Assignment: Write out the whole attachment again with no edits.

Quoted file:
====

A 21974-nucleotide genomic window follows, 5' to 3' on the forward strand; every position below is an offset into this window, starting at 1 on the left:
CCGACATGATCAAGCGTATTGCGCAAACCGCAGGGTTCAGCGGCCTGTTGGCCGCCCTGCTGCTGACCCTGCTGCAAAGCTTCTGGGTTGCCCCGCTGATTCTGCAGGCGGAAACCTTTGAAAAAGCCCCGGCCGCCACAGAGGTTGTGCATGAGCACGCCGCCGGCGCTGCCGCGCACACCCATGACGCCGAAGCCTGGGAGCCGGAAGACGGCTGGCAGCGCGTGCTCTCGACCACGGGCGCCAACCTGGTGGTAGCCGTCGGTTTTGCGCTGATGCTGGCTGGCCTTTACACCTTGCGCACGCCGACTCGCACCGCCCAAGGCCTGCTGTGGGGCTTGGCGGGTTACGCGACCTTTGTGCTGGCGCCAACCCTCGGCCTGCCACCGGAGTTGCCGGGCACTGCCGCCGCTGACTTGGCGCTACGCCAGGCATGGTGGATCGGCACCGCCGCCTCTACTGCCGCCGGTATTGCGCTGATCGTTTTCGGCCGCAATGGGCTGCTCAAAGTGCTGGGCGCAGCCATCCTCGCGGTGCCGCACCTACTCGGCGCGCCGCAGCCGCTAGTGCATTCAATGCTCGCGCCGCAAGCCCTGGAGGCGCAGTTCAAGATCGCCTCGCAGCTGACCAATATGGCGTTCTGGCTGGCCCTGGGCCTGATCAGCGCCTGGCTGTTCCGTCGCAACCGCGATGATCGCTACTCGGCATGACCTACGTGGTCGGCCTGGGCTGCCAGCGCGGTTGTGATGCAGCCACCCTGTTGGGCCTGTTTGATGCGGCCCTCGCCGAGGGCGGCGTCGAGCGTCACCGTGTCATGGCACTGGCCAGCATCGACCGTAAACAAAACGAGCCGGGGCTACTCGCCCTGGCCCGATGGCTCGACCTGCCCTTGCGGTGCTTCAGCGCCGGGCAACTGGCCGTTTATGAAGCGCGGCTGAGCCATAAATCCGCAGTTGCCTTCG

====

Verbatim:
A 21974-nucleotide genomic window follows, 5' to 3' on the forward strand; every position below is an offset into this window, starting at 1 on the left:
CCGACATGATCAAGCGTATTGCGCAAACCGCAGGGTTCAGCGGCCTGTTGGCCGCCCTGCTGCTGACCCTGCTGCAAAGCTTCTGGGTTGCCCCGCTGATTCTGCAGGCGGAAACCTTTGAAAAAGCCCCGGCCGCCACAGAGGTTGTGCATGAGCACGCCGCCGGCGCTGCCGCGCACACCCATGACGCCGAAGCCTGGGAGCCGGAAGACGGCTGGCAGCGCGTGCTCTCGACCACGGGCGCCAACCTGGTGGTAGCCGTCGGTTTTGCGCTGATGCTGGCTGGCCTTTACACCTTGCGCACGCCGACTCGCACCGCCCAAGGCCTGCTGTGGGGCTTGGCGGGTTACGCGACCTTTGTGCTGGCGCCAACCCTCGGCCTGCCACCGGAGTTGCCGGGCACTGCCGCCGCTGACTTGGCGCTACGCCAGGCATGGTGGATCGGCACCGCCGCCTCTACTGCCGCCGGTATTGCGCTGATCGTTTTCGGCCGCAATGGGCTGCTCAAAGTGCTGGGCGCAGCCATCCTCGCGGTGCCGCACCTACTCGGCGCGCCGCAGCCGCTAGTGCATTCAATGCTCGCGCCGCAAGCCCTGGAGGCGCAGTTCAAGATCGCCTCGCAGCTGACCAATATGGCGTTCTGGCTGGCCCTGGGCCTGATCAGCGCCTGGCTGTTCCGTCGCAACCGCGATGATCGCTACTCGGCATGACCTACGTGGTCGGCCTGGGCTGCCAGCGCGGTTGTGATGCAGCCACCCTGTTGGGCCTGTTTGATGCGGCCCTCGCCGAGGGCGGCGTCGAGCGTCACCGTGTCATGGCACTGGCCAGCATCGACCGTAAACAAAACGAGCCGGGGCTACTCGCCCTGGCCCGATGGCTCGACCTGCCCTTGCGGTGCTTCAGCGCCGGGCAACTGGCCGTTTATGAAGCGCGGCTGAGCCATAAATCCGCAGTTGCCTTCG